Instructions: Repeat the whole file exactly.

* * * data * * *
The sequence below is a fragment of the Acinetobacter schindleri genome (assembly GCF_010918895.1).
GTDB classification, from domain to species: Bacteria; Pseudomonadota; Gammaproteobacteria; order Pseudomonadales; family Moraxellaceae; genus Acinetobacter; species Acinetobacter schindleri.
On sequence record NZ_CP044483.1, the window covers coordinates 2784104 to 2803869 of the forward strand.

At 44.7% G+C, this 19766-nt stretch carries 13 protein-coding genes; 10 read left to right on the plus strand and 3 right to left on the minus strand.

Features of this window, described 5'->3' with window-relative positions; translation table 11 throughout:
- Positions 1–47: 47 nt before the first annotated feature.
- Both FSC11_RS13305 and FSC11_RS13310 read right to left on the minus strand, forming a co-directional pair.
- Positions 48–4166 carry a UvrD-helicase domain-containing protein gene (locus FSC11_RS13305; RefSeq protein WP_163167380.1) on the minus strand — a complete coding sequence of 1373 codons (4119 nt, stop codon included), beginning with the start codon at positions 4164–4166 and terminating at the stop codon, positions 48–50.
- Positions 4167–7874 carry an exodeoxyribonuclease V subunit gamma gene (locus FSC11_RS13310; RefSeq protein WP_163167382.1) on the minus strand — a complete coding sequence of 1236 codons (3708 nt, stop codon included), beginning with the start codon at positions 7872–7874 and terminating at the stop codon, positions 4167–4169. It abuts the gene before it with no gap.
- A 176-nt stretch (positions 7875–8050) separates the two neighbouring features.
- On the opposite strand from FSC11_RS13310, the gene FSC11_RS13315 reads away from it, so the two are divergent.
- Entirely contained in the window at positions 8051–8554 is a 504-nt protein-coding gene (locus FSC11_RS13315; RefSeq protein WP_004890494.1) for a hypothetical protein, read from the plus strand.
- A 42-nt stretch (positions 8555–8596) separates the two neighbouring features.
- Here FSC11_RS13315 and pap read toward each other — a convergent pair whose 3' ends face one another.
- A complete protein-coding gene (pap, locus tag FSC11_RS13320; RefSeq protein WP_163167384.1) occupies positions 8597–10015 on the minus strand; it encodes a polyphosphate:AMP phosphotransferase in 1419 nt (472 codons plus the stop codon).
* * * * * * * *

The sequence below is a fragment of the Acinetobacter schindleri genome (assembly GCF_010918895.1).
GTDB classification, from domain to species: Bacteria; Pseudomonadota; Gammaproteobacteria; order Pseudomonadales; family Moraxellaceae; genus Acinetobacter; species Acinetobacter schindleri.
On sequence record NZ_CP044483.1, the window covers coordinates 2784104 to 2803869 of the forward strand.

At 44.7% G+C, this 19766-nt stretch carries 13 protein-coding genes; 10 read left to right on the plus strand and 3 right to left on the minus strand.

Features of this window, described 5'->3' with window-relative positions; translation table 11 throughout:
- Positions 1–47: 47 nt before the first annotated feature.
- Both FSC11_RS13305 and FSC11_RS13310 read right to left on the minus strand, forming a co-directional pair.
- Positions 48–4166 carry a UvrD-helicase domain-containing protein gene (locus FSC11_RS13305; RefSeq protein WP_163167380.1) on the minus strand — a complete coding sequence of 1373 codons (4119 nt, stop codon included), beginning with the start codon at positions 4164–4166 and terminating at the stop codon, positions 48–50.
- Positions 4167–7874 carry an exodeoxyribonuclease V subunit gamma gene (locus FSC11_RS13310; RefSeq protein WP_163167382.1) on the minus strand — a complete coding sequence of 1236 codons (3708 nt, stop codon included), beginning with the start codon at positions 7872–7874 and terminating at the stop codon, positions 4167–4169. It abuts the gene before it with no gap.
- A 176-nt stretch (positions 7875–8050) separates the two neighbouring features.
- On the opposite strand from FSC11_RS13310, the gene FSC11_RS13315 reads away from it, so the two are divergent.
- Entirely contained in the window at positions 8051–8554 is a 504-nt protein-coding gene (locus FSC11_RS13315; RefSeq protein WP_004890494.1) for a hypothetical protein, read from the plus strand.
- A 42-nt stretch (positions 8555–8596) separates the two neighbouring features.
- Here FSC11_RS13315 and pap read toward each other — a convergent pair whose 3' ends face one another.
- A complete protein-coding gene (pap, locus tag FSC11_RS13320; RefSeq protein WP_163167384.1) occupies positions 8597–10015 on the minus strand; it encodes a polyphosphate:AMP phosphotransferase in 1419 nt (472 codons plus the stop codon).